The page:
Boston police and organizers asked for peace Friday as the city gets ready to mark Carnival Day two years after a woman was fatally shot on Blue Hill Avenue as she stepped away from the daybreak party that kicks off the Caribbean celebration.
Extra officers were expected to go on duty Friday evening to try to prevent violence from erupting before the Saturday morning procession known as J’ouvert, in which partiers wear costumes — often a blend of humor and the macabre — and some cover themselves in paint, oil, and powder.
Tens of thousands of revelers are expected to attend J’ouvert and the afternoon parade.
“There’s nothing worse than having a bad incident leading up to the parade,” Boston Police Commissioner William B. Evans said Friday during a news conference. “That ruins the parade for everyone.”
Evans said some people party overnight in anticipation of J’ouvert, which is scheduled to begin at 7 a.m. Saturday at the intersection of Talbot and Blue Hill avenues in Dorchester. Organizers say participants can begin to gather at 5:30 a.m. Evans declined to specify how many officers are being deployed.
“We’re going to have a hot night as far as the weather goes, but we’ll be there in force,” Evans said. “We’re hoping that it’s the safest carnival ever.”
Officials shortened the J’ouvert route last year after 26-year-old Dawnn Jaffier was shot and killed during the celebration on Aug. 23, 2014. Organizers also changed rules for the procession, asking people to refrain from bringing oil, powder, and paint.
“You can paint up yourself as much as you want, you can powder yourself, but you cannot come on the road with it,” said Shirley Shillingford, president of the Caribbean American Carnival Association of Boston, which organizes the festival.
Prosecutors have said Jaffier was caught in the crossfire of a gunfight between two gang members when she was fatally struck. Two men have been indicted on first-degree murder charges for engaging in the gun battle that left Jaffier dead and another woman with a leg grazed by a bullet.
Last year, J’ouvert and the parade were peaceful, but the hours before the event were not without violence. Tedford Davis Jr., 27, was fatally shot on Creston Street in Dorchester several hours before J’ouvert on Aug. 29, 2015. No one has been charged with his killing, according to the Suffolk district attorney’s office.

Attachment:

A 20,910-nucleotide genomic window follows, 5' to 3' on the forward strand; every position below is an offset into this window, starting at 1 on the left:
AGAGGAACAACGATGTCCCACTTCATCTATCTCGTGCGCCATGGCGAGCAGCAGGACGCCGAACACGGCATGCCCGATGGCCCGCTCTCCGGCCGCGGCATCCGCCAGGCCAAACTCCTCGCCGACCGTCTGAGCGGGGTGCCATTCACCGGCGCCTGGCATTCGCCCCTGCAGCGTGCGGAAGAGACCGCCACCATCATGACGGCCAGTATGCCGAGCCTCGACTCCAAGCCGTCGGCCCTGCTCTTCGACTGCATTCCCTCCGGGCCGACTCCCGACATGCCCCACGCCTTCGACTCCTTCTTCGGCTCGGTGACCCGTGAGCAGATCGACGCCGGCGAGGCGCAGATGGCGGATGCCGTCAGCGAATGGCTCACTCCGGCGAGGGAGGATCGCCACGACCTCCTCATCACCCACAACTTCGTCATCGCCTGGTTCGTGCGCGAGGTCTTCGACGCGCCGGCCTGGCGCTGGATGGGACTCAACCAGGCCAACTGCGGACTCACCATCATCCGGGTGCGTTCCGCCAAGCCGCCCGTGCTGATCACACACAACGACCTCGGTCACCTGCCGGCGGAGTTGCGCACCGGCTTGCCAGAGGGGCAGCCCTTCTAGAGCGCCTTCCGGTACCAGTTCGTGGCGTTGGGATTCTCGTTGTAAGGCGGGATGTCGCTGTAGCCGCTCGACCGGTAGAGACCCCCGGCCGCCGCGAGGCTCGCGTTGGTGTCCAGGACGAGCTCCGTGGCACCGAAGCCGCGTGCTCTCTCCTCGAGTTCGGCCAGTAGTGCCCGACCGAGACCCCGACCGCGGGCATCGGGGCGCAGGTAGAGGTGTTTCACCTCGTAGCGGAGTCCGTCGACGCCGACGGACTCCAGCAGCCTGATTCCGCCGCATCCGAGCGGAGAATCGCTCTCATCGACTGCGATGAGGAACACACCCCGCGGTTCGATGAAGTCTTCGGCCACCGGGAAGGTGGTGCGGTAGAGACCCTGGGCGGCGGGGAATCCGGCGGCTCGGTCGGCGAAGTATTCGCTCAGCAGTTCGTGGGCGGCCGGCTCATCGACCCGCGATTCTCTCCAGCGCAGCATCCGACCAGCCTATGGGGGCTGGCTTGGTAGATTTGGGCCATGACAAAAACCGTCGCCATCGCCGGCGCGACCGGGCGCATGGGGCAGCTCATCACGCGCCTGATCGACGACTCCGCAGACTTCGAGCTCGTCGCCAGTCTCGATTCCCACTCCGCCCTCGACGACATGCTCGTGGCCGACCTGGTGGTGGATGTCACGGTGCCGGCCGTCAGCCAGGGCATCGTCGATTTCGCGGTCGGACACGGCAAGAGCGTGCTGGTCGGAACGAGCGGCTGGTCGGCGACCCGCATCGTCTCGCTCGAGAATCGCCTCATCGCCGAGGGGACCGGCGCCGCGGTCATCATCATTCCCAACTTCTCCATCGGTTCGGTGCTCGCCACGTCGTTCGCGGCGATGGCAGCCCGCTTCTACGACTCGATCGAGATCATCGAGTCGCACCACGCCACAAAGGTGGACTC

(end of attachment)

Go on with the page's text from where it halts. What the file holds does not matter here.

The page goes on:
Jaffier’s father, Ian, said he hopes for a peaceful day this year.
“There’s good and there’s evil,” he said in a telephone interview. “Choose good.”
Last week, people gathered at the West End House Boys and Girls Club in Allston to honor Jaffier with a block party dubbed “Biggest Fun Ever 2K16.” Jaffier was a member at the club and later joined the staff.
“It was all about the kids and it was a beautiful night,” Ian Jaffier said.
Shillingford asked troublemakers to stay away from the festival.
“If you have [a] violent streak, stay in your house. Don’t come out on the road because this is a family-type event,” she said Friday morning during a Carnival Day event at City Hall.
She said it is unfair to associate J’ouvert and the parade with violence.
“If something happens the week of carnival, they blame it on carnival,” Shillingford said.
The Carnival Day parade is set to start at 1 p.m. at the intersection of Warren Street and Martin Luther King Boulevard in Roxbury, police said. The J’ouvert and afternoon parades both end at Franklin Park, where people can shop vendors selling food, jewelry, clothing, and other items, Shillingford said.
She said 14 bands are participating in the parade, which features thousands of masqueraders dressed in colorful costumes and loud music.
Among the bands is D’Midas International of Boston, which chose a planet-inspired theme, said Iona Headley, the bandleader.
Headley said everyone can call themselves Caribbean on Carnival Day.
“Outside of my birthday, Easter, and Christmas, that’s the highlight of my life,” said Headley, a native of St. Kitts and Nevis. “I think I’m back in the Caribbean.”
Mudd Band chose a bamboo theme and constructed costumes from recyclable materials, said Fabian DePeiza, the bandleader.
“Carnival Day is a time to celebrate,” he said. “It’s a time to leave all your worries behind.”